A STUDY ON THE SELF FOCUS OF UNDERGRADUATES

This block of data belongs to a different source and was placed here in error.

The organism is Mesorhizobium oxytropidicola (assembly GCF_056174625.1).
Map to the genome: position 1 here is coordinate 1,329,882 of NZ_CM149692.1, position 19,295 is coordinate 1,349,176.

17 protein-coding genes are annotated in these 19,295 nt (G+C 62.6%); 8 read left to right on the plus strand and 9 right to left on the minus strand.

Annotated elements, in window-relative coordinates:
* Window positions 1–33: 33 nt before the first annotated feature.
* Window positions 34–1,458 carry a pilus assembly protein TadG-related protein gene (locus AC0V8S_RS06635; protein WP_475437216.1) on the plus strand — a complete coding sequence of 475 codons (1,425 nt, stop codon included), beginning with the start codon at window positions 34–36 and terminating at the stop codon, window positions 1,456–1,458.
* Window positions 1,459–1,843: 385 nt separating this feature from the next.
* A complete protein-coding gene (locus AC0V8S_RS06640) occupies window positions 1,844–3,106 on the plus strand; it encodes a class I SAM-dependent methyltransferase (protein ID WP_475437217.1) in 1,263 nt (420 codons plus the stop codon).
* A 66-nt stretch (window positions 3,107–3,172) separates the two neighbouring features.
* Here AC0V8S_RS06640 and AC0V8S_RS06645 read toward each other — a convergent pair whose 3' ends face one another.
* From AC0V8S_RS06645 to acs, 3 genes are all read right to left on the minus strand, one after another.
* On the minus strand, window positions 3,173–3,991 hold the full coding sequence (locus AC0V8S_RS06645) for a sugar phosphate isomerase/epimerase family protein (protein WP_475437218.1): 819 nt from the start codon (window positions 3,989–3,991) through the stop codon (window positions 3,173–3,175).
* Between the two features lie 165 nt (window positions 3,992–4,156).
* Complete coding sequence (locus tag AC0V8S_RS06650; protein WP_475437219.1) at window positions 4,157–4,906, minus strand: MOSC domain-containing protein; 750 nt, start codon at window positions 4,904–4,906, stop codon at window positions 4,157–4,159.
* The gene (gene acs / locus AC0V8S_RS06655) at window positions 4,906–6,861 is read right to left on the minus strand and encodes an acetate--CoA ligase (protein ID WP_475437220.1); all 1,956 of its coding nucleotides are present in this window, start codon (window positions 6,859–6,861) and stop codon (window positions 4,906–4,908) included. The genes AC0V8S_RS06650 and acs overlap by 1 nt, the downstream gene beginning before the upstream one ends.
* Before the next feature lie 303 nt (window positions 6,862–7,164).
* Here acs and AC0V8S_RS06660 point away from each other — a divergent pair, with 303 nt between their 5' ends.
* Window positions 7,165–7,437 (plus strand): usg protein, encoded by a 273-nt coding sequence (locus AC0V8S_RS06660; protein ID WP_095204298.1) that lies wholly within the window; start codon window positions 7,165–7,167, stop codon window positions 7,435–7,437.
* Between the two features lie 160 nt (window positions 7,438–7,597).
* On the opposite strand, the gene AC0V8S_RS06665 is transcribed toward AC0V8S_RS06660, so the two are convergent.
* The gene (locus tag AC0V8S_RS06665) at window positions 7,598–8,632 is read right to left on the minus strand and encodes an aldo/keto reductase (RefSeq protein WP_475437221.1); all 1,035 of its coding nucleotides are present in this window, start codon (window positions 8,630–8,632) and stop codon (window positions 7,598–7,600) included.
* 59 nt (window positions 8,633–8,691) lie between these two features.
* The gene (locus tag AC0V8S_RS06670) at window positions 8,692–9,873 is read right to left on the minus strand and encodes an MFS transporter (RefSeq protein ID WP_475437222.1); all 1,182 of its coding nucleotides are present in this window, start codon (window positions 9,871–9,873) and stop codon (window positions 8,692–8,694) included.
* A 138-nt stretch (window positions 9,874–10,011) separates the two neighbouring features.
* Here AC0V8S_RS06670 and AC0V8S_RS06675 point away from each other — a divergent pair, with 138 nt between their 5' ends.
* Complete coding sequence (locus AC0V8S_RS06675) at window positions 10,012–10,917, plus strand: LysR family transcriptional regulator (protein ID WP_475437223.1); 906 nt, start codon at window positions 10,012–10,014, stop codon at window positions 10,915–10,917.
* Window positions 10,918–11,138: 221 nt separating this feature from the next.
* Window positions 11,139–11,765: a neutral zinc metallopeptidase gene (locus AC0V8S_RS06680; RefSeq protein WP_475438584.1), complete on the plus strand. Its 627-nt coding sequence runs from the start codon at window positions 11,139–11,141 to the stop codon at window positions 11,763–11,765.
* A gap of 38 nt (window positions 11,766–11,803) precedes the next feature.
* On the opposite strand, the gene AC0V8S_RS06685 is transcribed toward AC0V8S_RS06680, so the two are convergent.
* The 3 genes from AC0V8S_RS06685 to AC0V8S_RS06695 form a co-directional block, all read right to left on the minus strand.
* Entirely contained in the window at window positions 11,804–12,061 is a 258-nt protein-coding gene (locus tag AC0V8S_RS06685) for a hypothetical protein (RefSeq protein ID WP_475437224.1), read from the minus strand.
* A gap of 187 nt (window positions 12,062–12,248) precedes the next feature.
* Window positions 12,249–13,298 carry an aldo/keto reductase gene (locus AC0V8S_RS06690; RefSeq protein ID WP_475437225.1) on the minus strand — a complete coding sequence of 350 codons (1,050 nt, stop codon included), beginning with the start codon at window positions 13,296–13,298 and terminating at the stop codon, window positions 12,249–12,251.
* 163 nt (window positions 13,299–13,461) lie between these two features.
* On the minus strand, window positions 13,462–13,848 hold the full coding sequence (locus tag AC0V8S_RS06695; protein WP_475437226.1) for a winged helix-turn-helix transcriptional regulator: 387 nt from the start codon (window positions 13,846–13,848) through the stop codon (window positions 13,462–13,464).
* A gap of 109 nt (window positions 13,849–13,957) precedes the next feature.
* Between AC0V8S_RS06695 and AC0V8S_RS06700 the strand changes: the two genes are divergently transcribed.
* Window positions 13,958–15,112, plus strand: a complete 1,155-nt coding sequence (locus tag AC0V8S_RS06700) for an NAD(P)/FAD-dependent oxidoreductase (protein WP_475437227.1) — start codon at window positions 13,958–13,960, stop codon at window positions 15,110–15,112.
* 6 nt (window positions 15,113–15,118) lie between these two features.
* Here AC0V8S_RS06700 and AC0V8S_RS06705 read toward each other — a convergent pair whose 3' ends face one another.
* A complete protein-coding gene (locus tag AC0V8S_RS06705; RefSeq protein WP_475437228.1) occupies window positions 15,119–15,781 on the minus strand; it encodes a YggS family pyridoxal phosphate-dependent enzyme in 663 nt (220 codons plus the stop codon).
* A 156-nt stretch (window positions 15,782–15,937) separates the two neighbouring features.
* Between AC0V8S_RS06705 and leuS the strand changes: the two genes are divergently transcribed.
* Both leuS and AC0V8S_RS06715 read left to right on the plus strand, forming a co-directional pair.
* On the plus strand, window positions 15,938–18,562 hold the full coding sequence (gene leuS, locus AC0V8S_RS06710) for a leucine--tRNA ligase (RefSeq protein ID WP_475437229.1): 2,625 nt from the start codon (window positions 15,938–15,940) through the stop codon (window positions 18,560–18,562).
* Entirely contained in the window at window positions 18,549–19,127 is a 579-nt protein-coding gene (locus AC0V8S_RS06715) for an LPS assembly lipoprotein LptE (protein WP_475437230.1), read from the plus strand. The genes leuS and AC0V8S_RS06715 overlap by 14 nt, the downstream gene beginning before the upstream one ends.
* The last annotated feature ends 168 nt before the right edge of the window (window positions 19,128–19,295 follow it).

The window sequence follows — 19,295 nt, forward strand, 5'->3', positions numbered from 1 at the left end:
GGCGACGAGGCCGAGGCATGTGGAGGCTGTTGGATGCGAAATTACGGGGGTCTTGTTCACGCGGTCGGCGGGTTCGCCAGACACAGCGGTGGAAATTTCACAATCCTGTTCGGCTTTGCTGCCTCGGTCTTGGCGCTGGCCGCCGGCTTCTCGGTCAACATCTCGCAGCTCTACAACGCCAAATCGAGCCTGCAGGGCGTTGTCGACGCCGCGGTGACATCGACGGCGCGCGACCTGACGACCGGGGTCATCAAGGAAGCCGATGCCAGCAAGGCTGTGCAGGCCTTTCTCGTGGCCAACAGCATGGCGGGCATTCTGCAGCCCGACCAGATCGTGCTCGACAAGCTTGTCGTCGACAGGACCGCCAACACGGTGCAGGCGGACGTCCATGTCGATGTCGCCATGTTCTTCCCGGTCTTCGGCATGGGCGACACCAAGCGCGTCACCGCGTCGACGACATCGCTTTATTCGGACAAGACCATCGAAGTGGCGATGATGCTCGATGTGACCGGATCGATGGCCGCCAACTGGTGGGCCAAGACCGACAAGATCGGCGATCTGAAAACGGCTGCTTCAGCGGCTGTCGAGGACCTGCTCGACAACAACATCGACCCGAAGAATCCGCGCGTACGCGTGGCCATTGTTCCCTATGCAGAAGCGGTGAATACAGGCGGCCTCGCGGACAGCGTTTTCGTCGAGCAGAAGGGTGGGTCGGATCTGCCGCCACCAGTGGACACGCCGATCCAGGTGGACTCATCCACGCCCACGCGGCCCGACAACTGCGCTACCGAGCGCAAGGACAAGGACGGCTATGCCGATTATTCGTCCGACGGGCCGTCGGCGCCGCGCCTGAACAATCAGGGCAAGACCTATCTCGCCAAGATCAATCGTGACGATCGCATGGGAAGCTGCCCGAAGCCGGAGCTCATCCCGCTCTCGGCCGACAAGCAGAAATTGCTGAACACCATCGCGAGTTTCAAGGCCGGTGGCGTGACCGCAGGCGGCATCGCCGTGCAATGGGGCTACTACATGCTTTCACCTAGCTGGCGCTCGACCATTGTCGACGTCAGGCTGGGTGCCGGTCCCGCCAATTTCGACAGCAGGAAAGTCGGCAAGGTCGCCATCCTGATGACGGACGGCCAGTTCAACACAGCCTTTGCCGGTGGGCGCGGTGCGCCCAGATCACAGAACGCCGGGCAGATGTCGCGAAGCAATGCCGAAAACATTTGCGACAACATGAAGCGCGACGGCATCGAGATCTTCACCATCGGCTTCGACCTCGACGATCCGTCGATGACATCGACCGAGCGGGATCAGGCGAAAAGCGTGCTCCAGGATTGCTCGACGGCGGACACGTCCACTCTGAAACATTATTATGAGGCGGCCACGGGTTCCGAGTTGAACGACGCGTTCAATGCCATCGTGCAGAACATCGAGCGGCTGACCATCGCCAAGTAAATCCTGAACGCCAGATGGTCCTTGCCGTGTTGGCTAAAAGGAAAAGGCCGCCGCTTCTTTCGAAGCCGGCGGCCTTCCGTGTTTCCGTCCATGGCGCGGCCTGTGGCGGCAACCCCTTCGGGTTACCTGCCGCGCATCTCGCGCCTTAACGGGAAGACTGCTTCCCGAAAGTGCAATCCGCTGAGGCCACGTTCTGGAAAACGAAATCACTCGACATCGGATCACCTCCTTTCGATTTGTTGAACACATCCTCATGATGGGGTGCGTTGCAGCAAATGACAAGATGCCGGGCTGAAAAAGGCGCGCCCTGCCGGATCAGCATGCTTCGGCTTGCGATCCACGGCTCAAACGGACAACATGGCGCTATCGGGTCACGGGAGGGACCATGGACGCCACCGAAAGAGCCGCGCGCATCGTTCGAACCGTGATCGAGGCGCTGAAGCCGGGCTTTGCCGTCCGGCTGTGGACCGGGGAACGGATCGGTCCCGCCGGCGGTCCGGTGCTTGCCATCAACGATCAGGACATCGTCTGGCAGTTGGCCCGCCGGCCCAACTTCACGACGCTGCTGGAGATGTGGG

Psychology students are expected to have high introspective needs which may be one of the reasons for their choice of subject as psychology at college and higher education levels. It is not known whether there are any differences in self-focus of undergraduate students depending on their choice of majors. The present study was conducted to investigate the differences in self-focus across disciplines in undergraduate students. The data was collected from 110 participants, 60 males and 64 females, with mean age of 19.65 years. The disciplines included Psychology, Medical, Education, Engineering, Biotechnology, and Forensic Science. The data was collected using Self-focus Sentence Completion Test (SFSC) and was scored by two raters. The results indicated that Psychology students had higher self-focus than all the other disciplines, Engineering students had significantly higher negative self-focus and affective external focus, while students of medical had higher external focus. The study concludes that self-focus varies across students of different disciplines. It is difficult to suggest the causal relations here. Students from engineering were found to have most affective responses to self and tend to invalidate their own experiences. This may be due to being engaged in too mechanistic pursuits. Students of psychology are more oriented towards self-focusing behaviors.

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